Of course, from these results dark matter could just be that: dark. matter. Regular stuff that just doesn't glow, and so wasn't part of the mass that Rubin or Zwicky could add up in order to get an estimate of the mass of a galaxy to compare with their rotation curves. If, for example, there were trillions of Jupiter-mass planets floating freely through the Galaxy, far from a star, they would be dark, cold, invisible contributions to the rotation curve. Just the thing to be dark matter.
To know that dark matter was something fundamentally new required several additional measurements. First, we could look directly for cold Jupiter-like objects (formally called MACHOs: Massive Compact Halo Objects) by observing millions of stars and waiting for a MACHO to drift between us and that star. If that happens, the gravity of the MACHO would pull the star-light in towards it a bit, causing it to blink slightly brighter: an effect called "gravitational lensing." We looked, and we didn't see enough lensing events for there to be sufficiently numbers of MACHOs out there. So that's not it. Whatever dark matter is, it isn't made up of large non-radiating astronomical objects like brown dwarfs or planets drifting in deep space.
The real hard evidence that dark matter is something truly new and unique comes from the ashes of the Big Bang. The Cosmic Microwave Background (CMB) is the remnant radiation left over from the early Universe, when everything was hot and dense and close together. About 100,000 years after the Big Bang, the average energy of particles in the Universe was so high that electrons couldn't remain bound to atomic nuclei. This meant that light couldn't propagate. Photons would be emitted by the hot electrons and protons, but only move a small distance before hitting another particle and being absorbed.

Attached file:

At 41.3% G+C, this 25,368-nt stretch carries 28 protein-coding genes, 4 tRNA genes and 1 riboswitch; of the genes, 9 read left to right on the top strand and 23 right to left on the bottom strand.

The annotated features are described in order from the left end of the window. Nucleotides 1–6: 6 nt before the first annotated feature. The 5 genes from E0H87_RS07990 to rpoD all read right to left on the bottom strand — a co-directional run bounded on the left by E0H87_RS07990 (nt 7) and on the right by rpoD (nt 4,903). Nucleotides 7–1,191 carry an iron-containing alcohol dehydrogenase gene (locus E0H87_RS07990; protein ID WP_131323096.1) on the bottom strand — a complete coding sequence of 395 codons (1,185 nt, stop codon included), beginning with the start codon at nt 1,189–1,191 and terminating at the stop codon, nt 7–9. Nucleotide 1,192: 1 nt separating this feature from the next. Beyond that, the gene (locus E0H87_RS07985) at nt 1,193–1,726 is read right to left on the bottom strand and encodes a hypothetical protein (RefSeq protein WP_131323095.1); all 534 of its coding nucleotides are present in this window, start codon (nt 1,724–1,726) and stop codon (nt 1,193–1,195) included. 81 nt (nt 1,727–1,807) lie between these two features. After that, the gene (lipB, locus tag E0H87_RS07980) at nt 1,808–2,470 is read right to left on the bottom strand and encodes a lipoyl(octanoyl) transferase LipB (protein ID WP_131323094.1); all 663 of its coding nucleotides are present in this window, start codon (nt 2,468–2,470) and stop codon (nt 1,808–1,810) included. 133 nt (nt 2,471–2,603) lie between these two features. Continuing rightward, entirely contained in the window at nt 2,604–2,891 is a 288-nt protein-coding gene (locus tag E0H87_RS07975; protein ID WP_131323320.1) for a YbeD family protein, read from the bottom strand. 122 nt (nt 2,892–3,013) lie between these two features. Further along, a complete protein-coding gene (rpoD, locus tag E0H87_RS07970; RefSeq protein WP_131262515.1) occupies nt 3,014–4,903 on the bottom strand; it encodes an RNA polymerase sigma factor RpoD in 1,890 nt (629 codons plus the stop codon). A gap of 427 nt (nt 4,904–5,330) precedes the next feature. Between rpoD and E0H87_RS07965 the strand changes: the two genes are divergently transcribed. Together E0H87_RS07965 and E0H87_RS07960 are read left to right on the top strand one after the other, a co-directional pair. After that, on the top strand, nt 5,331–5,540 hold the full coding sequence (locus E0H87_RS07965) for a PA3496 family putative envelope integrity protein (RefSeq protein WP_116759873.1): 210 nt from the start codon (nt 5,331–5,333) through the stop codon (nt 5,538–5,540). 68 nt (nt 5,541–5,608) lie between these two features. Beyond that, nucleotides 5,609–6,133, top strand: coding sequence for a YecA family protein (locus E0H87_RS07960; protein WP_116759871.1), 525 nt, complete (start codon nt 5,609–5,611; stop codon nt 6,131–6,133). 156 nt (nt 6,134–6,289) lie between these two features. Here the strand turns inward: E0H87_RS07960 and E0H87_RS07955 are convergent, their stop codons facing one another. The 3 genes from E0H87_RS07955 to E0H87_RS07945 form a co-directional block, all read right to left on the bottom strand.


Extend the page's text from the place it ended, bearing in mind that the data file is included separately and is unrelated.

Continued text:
But as the Universe expanded it cooled (this expansion/cooling relation is the same one that your refrigerator uses to get cold), and eventually it cooled enough to let electrons fall into bound states with protons. Atoms finally could exist. When that happened, every photon that had been emitted, and shortly before would have been absorbed again, well, those photons just kept on going. They've been going on, and on, and on, cooling as the Universe expands, for 13.7 billion years. And if you build a radio telescope, and point it literally anywhere in the sky, you'll "see" those photons, now cooled down to microwave energies.
Using the Planck satellite (and before that WMAP and Cobe), we can now measure that CMB very precisely. The Planck CMB map is shown here; it's a projection of what you'd see in the unfolded sky, like a map of the Earth which was oval rather than rectangular. The orange and blue spots are spots that are slightly hotter and cooler than the average. By slightly, I mean 1 part in 100,000 times hotter or colder. The CMB is very, very "smooth."
But those tiny fluctuations tells us something very very important. By eye, you should be able to pick out an average spot-size, a characteristic size of a random blue or orange fluctuation. What causes those? Those spots are the location of a spot in the Universe, 13.7 billion years ago, where the collection of photons and electrons and protons was just very slightly hotter or colder than average. That happened because that spot was slight denser or slightly less dense than average. If it was more dense, particles hit each other more often, which means it was hotter. If it was less dense, then it was slightly colder. At the moment when the Universe cooled enough for the photons to fly off (decoupling), that random hot or cold spot got "baked in" to the CMB, and we see it now, all this time later.